The irrigation system was cleaned and documented, and a rock-hewn burial cave was documented below the reservoir.
Spring. A cavity that was intended to reach the layer of the aquifer was hewn inside what was probably at first a natural cave (L3; height 2.5 m, width of opening c. 5 m; Fig. 3). An elliptical cavity (2.0 × 3.3 m, height 1.35 m) was hewn in the southern end of the cave, thereby deepening its interior.
Tunnel. A channel (L2; width 0.75–0.80 m, height 2.2 m; Fig. 4) hewn northward from the opening of the spring cavity was lined with medium-sized (0.2–0.3 × 0.3 m) and large (0.30–0.50 × 0.50-0.65 m) fieldstones. The stone lining probably also served to support the ceiling of the spring cavity. A vault was built c. 3.5 m north of the beginning of the channel. The tunnel, which was hewn from this point, was lined with medium-sized and large fieldstones and was covered with a vault. The tunnel turned c. 30° to the west approximately 4.5 m north of the beginning of the vault. The floor of the tunnel was leveled nari bedrock, but the bedrock at its northern end was higher; a hewn channel conveyed the spring water to the reservoir (Fig. 5). The beginning of the channel was inside the tunnel and extended c. 2.1 m beyond the tunnel’s northern end to the point where the channel turned sharply eastward at an almost 90° angle and continued from there a further 1.3 m to the southwestern corner of the reservoir.
The northern end of the tunnel (4 m) was not stone-lined and the rock through which the tunnel was hewn was visible there. Weathering of the soft rock may have caused the tunnel to collapse, which may have led to the walls being lined with fieldstones and the construction of a vault in its ceiling. Those hewing the tunnel presumably took advantage of the soft, easily worked marl bedrock, and when the level of hard limestone was reached, at the elevation of the spring, they utilized that for the floor of the tunnel. They quarried a channel where the hard bedrock was higher than the level of the spring to maintain the gradient.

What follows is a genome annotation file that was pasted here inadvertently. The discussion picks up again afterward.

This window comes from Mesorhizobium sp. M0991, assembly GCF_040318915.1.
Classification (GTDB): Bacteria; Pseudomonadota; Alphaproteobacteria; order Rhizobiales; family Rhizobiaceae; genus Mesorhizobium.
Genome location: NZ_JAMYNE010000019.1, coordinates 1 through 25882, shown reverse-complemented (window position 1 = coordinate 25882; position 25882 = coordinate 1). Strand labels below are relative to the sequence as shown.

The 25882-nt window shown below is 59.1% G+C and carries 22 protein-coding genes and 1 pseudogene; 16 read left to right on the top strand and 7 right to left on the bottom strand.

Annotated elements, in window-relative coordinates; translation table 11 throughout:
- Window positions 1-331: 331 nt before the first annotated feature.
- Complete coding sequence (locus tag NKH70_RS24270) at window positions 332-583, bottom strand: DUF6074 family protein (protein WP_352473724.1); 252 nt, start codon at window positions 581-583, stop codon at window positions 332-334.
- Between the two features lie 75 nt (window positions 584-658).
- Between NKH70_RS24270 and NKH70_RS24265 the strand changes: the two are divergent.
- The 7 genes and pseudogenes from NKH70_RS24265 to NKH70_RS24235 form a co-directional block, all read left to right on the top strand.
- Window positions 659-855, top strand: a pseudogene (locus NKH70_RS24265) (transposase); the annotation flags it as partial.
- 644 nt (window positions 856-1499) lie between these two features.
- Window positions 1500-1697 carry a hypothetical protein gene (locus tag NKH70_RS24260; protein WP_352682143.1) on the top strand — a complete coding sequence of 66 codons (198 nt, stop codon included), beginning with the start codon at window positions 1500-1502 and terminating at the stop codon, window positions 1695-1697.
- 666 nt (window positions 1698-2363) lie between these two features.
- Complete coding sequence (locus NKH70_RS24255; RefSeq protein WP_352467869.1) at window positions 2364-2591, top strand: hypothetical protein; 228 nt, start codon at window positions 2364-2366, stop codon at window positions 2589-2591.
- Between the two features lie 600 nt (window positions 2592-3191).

Reservoir. The reservoir was almost square (L1; 3.0 × 3.4 m, depth 1.7 m; Fig. 6); its bottom part was hewn in the bedrock of the slope, and its upper part was built except for the rock-cut southern wall. The walls of the reservoir were gray-plastered (thickness 1–5 cm) over a white foundation layer. The gray plaster was probably a modern renovation. A hewn step, used for cleaning and maintenance, was in the southwestern corner of the reservoir. The channel that conveyed water from the tunnel reached this corner. The elevation of the channel and its relationship to that of the walls shows that the walls of the reservoir had survived intact. At the bottom of the reservoir, 1.1 m from its northwestern corner, was a drainage hole (diam. 3 cm).
Burial Cave. A rock-hewn burial cave was documented below the reservoir, c. 5 m to its west. The rectangular cave (2.24 × 3.43 m, height c. 1.5 m) had a vaulted opening (width 0.64–1.01 m, height 1.2 m; Fig. 7) hewn in a rectangular frame (1.0 × 1.4 m). Two loculi (0.50–0.52 × 2.33 m, height 0.55 m) were hewn in its western wall; they were found plundered.
No datable finds were discovered in the excavation.
The ancient irrigation system was part of a large irrigated agricultural complex that extended over a long narrow strip of land (more than 3 km in length) on the northern slope of Har ʽAminadav, between ʽEn Saʽadim in the west and ʽEn Sarig in the east. The system took advantage of the aquifers that formed between two layers of rock (marl and limestone), using tunnels, reservoirs and irrigation canals. Intensive irrigated farming added much to the appearance of the landscape in the Jerusalem Hills, and on Har ʽAminadav, and was the prevailing farming method practiced in this area until the establishment of the state. This form of traditional agriculture still exists in villages such as Batir and Wadi Fukin, in the Judean Hills and around Hebron.
The burial cave was a type of loculus cave that was prevalent in the ​​Jerusalem area during the Second Temple period (see Kloner and Zissu 2003).